Speaking at the recent 2009 Australian Private Equity & Venture Capital Association (AVCAL) conference, Peter Shear, Sydney-based head of acquisition finance at Bank of Scotland International (BOSI), said: “The few receiverships we have seen involved too many stakeholders and too many points of view. We haven’t seen many because banks have been coming to the table. There’s a lot of goodwill in the system – to date that has got us through.”
Speaking on the same panel, Peter Anderson, a Melbourne-based senior partner at McGrathNicol, which specialises in corporate advisory, transaction services and corporate recovery, added: “It makes sense to keep businesses going – returns are driven around going concern businesses.”
Shear went on to say it was likely a sizeable number of portfolio companies that have already been restructured once would need to be restructured again in the next 12 months. “We’re not going to see all of the operational outcomes [that the initial restructurings were based on].”And, as he put it: “It’s easy to restructure once – it’s not so easy the second or third time round.”
Sources also say that the situation is being made even more difficult by the conservatism of the banking sector in Australia, which has been reluctant to use certain restructuring tools such as debt-for-equity swaps. One notable Australian transaction where a debt for-equity-swap was used involved a global private equity firm and a foreign bank. It came in August, when CVC Capital Partners’ restructured travel and hospitality company Stella Group. To make the deal happen, according to media reports, UBS wrote off more than A$500 million in debt in return for 40 percent of the company’s equity.
Australian banks are less keen to go down this route. Speaking to PEI Asia a couple of months ago, Julian Knights, a managing partner at Ironbridge, said: “One of the things that is different about the downturn in Australia, compared to say Europe, is the attitude of the banks. Australian banks are extremely solidly capitalised – which is positive. The negative is they are reluctant to entertain the option of restructuring companies – certainly not anything that implies a write-off of their position.”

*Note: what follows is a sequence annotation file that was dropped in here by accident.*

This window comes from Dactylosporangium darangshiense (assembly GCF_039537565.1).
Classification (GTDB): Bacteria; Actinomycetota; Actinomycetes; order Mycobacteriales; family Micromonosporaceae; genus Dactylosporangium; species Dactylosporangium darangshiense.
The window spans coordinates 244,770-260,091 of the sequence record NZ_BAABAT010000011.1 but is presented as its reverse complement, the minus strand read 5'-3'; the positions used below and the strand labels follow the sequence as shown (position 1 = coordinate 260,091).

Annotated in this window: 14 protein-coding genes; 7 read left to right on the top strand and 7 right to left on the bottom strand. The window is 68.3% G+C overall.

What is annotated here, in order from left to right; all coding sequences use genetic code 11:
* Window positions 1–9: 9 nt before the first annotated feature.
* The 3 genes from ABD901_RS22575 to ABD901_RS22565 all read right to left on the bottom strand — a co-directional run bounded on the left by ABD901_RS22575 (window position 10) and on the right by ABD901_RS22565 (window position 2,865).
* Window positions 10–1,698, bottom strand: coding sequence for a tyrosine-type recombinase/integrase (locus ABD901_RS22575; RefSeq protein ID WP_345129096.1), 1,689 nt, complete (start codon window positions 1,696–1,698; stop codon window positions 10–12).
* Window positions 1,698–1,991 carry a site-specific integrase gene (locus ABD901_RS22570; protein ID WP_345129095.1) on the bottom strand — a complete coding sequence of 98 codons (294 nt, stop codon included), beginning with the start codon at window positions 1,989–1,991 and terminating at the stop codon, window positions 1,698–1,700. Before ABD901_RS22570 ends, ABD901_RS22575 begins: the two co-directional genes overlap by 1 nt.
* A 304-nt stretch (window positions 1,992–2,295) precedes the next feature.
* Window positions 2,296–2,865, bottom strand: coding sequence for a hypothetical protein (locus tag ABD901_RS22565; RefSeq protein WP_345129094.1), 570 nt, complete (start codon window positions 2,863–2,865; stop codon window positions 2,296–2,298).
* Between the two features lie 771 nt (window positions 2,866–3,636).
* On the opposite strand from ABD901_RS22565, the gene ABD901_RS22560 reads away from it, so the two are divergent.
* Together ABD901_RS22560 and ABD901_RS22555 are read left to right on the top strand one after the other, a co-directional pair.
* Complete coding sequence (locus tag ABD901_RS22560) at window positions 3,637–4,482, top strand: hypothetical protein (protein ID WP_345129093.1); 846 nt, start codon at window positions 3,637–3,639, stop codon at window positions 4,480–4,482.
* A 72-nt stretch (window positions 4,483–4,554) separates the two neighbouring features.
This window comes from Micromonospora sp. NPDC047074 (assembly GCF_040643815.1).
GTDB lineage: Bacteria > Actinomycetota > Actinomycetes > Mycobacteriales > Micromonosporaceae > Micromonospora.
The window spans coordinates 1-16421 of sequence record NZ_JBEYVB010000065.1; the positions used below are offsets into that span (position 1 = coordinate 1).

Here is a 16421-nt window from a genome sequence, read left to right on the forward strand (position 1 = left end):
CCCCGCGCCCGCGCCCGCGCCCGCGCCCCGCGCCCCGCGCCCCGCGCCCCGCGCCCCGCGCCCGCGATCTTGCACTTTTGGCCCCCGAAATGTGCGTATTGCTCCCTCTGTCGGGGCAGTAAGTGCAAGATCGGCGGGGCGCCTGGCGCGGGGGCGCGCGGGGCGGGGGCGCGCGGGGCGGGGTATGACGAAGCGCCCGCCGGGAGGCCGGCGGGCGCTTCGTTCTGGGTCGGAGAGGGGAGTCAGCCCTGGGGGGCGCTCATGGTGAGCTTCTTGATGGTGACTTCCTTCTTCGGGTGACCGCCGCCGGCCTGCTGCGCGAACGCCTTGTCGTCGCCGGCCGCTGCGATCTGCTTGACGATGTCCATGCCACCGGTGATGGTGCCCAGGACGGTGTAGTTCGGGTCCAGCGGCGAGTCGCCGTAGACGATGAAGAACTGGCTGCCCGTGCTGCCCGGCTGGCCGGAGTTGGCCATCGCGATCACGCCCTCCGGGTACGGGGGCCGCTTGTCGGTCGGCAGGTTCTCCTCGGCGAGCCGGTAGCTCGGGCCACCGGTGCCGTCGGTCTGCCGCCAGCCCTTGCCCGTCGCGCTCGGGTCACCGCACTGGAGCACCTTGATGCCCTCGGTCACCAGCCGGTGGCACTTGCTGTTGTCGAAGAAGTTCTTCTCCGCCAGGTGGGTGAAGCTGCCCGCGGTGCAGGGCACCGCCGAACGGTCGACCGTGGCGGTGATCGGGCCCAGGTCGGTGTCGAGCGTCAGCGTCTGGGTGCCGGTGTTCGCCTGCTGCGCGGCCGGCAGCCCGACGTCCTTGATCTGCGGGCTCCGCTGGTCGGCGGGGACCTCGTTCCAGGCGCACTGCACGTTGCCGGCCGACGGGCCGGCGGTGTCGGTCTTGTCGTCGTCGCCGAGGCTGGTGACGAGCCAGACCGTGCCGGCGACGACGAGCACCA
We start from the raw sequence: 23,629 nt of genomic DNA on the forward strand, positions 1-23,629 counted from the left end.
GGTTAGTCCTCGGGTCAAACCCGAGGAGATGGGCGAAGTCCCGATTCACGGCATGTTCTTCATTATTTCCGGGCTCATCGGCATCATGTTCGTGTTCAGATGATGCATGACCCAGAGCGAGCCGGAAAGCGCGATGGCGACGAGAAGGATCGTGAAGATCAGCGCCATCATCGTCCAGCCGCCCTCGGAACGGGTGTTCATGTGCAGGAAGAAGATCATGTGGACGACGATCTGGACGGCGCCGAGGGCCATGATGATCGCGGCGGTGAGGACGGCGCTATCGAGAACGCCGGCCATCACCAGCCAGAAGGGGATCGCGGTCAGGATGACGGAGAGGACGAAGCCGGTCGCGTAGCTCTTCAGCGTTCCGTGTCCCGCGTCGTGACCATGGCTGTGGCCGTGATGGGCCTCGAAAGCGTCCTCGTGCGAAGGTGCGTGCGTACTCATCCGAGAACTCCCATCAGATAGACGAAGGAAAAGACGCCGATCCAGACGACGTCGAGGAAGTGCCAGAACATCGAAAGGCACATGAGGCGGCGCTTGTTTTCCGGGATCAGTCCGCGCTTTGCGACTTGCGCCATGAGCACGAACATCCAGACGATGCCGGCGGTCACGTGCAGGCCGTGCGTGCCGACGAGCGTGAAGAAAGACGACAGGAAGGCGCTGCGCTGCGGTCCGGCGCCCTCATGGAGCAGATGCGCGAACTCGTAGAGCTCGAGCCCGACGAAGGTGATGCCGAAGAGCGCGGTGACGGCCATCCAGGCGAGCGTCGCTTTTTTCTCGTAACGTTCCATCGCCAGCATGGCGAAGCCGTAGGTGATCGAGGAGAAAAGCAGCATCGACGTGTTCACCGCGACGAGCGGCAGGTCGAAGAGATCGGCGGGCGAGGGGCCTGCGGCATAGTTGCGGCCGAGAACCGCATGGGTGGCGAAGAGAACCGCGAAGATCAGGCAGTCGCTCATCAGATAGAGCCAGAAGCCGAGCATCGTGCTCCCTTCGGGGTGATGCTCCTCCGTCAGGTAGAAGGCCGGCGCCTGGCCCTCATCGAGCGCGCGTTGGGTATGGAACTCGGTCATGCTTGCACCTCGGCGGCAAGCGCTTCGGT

According to Shear and Anderson, banks are taking a wait-and-see attitude on these measures. If the “handful” of debt-for-equity-swaps that have been put in place generate good returns over the next 12 to 18 months, it could be that the market sees more of them.
In the meantime, portfolio management will likely remain the primary activity for some of Australia’s GPs at a time when they would rather be starting to deploy some of their dry powder. Data shown at the AVCAL conference showed that as of June 2008, Australian GPs had $6.5 billion in committed but uncalled funds. This figure most likely still stands, it was said, due to the fact that fresh fundraising since then – by firms like CHAMP Private Equity for example – would have offset any decrease in dry powder due to new or follow on investments.
“It stands to reason that the more problems you have in your portfolio, the less time you have to focus on your pipeline,” said BOSI’s Shear. “We will see some preoccupied with portfolios and others able to get out there and make new acquisitions. Equity is going to those perceived to be doing better and bank funds also.”
Insiders predict it will take a good 12 months for the dust to settle on the industry. However, it should become apparent quite quickly which firms have portfolios that are in better shape: they will be the ones securing debt from the banks for new investments.